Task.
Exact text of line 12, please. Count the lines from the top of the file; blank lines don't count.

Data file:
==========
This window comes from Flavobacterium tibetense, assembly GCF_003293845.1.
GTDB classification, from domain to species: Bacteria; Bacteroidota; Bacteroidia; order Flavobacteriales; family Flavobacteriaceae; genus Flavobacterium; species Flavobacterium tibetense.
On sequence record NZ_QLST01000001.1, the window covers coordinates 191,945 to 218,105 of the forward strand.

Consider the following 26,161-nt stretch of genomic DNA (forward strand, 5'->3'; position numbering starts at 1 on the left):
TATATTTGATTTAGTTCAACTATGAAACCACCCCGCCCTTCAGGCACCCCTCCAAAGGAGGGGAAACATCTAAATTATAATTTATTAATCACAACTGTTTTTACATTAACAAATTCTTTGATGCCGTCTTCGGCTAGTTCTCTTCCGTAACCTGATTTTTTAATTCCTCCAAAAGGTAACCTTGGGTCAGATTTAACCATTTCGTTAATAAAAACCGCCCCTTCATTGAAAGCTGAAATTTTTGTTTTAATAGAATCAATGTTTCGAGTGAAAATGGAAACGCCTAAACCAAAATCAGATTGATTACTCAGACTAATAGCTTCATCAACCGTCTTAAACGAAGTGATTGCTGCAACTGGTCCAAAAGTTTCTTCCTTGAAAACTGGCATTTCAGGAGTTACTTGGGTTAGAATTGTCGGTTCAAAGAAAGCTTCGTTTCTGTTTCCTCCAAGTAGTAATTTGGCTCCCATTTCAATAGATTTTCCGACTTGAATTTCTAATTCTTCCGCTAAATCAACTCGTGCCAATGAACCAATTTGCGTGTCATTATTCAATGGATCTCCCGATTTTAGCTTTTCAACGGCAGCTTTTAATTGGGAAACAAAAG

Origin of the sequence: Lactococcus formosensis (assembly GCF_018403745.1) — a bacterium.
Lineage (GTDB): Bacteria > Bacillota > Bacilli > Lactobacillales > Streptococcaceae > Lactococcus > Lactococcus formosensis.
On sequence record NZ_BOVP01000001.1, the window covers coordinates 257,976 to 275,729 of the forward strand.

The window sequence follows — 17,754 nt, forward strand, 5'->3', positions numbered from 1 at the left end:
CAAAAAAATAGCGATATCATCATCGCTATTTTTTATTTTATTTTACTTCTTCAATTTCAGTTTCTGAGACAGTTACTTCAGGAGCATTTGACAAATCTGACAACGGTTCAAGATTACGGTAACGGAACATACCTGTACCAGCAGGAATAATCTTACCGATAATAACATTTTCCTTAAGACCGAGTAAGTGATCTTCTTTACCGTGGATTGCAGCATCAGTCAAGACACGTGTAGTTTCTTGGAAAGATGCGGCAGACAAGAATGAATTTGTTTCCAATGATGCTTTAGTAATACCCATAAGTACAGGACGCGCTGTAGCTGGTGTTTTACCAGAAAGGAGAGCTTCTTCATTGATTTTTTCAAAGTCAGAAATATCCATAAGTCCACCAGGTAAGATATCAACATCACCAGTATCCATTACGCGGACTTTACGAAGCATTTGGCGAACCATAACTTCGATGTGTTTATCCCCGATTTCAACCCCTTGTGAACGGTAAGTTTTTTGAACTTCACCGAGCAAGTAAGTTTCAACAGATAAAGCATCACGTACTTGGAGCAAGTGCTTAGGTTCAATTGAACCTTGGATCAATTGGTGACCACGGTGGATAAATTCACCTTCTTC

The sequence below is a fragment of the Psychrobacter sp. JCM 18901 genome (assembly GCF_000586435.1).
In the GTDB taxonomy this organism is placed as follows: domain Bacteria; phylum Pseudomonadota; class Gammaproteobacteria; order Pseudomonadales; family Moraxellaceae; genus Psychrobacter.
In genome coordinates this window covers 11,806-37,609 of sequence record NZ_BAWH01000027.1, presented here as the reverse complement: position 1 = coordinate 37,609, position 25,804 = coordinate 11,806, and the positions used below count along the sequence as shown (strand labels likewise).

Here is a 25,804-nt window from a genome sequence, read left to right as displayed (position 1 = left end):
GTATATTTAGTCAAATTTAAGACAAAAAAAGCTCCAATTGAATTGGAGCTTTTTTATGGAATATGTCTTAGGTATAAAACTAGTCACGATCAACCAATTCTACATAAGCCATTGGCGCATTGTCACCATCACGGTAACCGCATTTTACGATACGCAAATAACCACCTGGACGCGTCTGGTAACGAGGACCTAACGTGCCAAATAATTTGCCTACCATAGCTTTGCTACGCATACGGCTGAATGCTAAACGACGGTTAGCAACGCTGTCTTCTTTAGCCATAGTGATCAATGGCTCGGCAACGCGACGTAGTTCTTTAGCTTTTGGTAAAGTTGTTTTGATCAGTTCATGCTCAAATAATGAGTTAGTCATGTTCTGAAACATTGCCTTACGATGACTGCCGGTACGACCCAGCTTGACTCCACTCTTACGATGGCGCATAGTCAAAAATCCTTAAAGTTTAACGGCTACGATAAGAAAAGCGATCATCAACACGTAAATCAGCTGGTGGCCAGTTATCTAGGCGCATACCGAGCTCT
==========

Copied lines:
In the GTDB taxonomy this organism is placed as follows: domain Bacteria; phylum Pseudomonadota; class Gammaproteobacteria; order Pseudomonadales; family Moraxellaceae; genus Psychrobacter.